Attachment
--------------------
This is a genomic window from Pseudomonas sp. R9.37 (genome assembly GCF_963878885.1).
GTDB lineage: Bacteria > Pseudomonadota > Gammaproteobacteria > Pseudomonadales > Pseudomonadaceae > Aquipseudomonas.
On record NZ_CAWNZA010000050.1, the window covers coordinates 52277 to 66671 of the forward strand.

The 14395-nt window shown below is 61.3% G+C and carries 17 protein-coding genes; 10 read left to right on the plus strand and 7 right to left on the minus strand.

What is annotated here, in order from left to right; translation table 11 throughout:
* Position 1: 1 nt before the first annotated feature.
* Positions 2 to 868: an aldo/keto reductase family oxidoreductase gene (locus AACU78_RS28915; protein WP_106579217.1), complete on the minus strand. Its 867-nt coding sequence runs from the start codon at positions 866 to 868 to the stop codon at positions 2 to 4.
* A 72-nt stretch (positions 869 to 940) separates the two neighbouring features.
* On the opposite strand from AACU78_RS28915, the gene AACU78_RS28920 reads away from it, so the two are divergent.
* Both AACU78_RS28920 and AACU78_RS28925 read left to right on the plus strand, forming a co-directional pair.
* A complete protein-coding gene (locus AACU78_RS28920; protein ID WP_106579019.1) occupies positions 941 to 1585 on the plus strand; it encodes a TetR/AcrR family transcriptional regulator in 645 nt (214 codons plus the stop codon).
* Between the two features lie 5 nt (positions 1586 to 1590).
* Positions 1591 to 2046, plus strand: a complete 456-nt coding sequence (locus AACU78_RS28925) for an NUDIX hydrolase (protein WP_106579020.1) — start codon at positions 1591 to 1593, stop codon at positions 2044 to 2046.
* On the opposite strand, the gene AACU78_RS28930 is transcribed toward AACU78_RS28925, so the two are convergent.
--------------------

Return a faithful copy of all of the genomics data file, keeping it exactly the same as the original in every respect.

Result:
This is a genomic window from Pseudomonas sp. R9.37 (genome assembly GCF_963878885.1).
GTDB lineage: Bacteria > Pseudomonadota > Gammaproteobacteria > Pseudomonadales > Pseudomonadaceae > Aquipseudomonas.
On record NZ_CAWNZA010000050.1, the window covers coordinates 52277 to 66671 of the forward strand.

The 14395-nt window shown below is 61.3% G+C and carries 17 protein-coding genes; 10 read left to right on the plus strand and 7 right to left on the minus strand.

What is annotated here, in order from left to right; translation table 11 throughout:
* Position 1: 1 nt before the first annotated feature.
* Positions 2 to 868: an aldo/keto reductase family oxidoreductase gene (locus AACU78_RS28915; protein WP_106579217.1), complete on the minus strand. Its 867-nt coding sequence runs from the start codon at positions 866 to 868 to the stop codon at positions 2 to 4.
* A 72-nt stretch (positions 869 to 940) separates the two neighbouring features.
* On the opposite strand from AACU78_RS28915, the gene AACU78_RS28920 reads away from it, so the two are divergent.
* Both AACU78_RS28920 and AACU78_RS28925 read left to right on the plus strand, forming a co-directional pair.
* A complete protein-coding gene (locus AACU78_RS28920; protein ID WP_106579019.1) occupies positions 941 to 1585 on the plus strand; it encodes a TetR/AcrR family transcriptional regulator in 645 nt (214 codons plus the stop codon).
* Between the two features lie 5 nt (positions 1586 to 1590).
* Positions 1591 to 2046, plus strand: a complete 456-nt coding sequence (locus AACU78_RS28925) for an NUDIX hydrolase (protein WP_106579020.1) — start codon at positions 1591 to 1593, stop codon at positions 2044 to 2046.
* On the opposite strand, the gene AACU78_RS28930 is transcribed toward AACU78_RS28925, so the two are convergent.